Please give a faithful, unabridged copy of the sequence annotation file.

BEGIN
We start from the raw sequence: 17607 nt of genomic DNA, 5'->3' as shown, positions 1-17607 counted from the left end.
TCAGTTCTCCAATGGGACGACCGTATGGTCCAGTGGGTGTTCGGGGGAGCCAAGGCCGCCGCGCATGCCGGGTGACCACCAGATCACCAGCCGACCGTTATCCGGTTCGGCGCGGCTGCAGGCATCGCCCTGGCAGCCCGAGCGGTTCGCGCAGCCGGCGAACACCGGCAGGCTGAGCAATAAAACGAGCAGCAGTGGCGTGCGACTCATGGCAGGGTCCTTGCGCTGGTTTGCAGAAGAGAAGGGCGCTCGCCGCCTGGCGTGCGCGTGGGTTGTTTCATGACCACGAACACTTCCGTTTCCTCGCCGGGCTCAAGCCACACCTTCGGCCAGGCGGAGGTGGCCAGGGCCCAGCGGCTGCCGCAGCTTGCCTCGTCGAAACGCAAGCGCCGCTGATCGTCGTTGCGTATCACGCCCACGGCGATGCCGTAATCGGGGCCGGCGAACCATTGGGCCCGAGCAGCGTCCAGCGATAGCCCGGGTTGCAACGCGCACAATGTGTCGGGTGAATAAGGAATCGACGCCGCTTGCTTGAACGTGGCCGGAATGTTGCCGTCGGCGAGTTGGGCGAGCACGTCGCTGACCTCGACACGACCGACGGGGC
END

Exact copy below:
We start from the raw sequence: 17607 nt of genomic DNA, 5'->3' as shown, positions 1-17607 counted from the left end.
TCAGTTCTCCAATGGGACGACCGTATGGTCCAGTGGGTGTTCGGGGGAGCCAAGGCCGCCGCGCATGCCGGGTGACCACCAGATCACCAGCCGACCGTTATCCGGTTCGGCGCGGCTGCAGGCATCGCCCTGGCAGCCCGAGCGGTTCGCGCAGCCGGCGAACACCGGCAGGCTGAGCAATAAAACGAGCAGCAGTGGCGTGCGACTCATGGCAGGGTCCTTGCGCTGGTTTGCAGAAGAGAAGGGCGCTCGCCGCCTGGCGTGCGCGTGGGTTGTTTCATGACCACGAACACTTCCGTTTCCTCGCCGGGCTCAAGCCACACCTTCGGCCAGGCGGAGGTGGCCAGGGCCCAGCGGCTGCCGCAGCTTGCCTCGTCGAAACGCAAGCGCCGCTGATCGTCGTTGCGTATCACGCCCACGGCGATGCCGTAATCGGGGCCGGCGAACCATTGGGCCCGAGCAGCGTCCAGCGATAGCCCGGGTTGCAACGCGCACAATGTGTCGGGTGAATAAGGAATCGACGCCGCTTGCTTGAACGTGGCCGGAATGTTGCCGTCGGCGAGTTGGGCGAGCACGTCGCTGACCTCGACACGACCGACGGGGC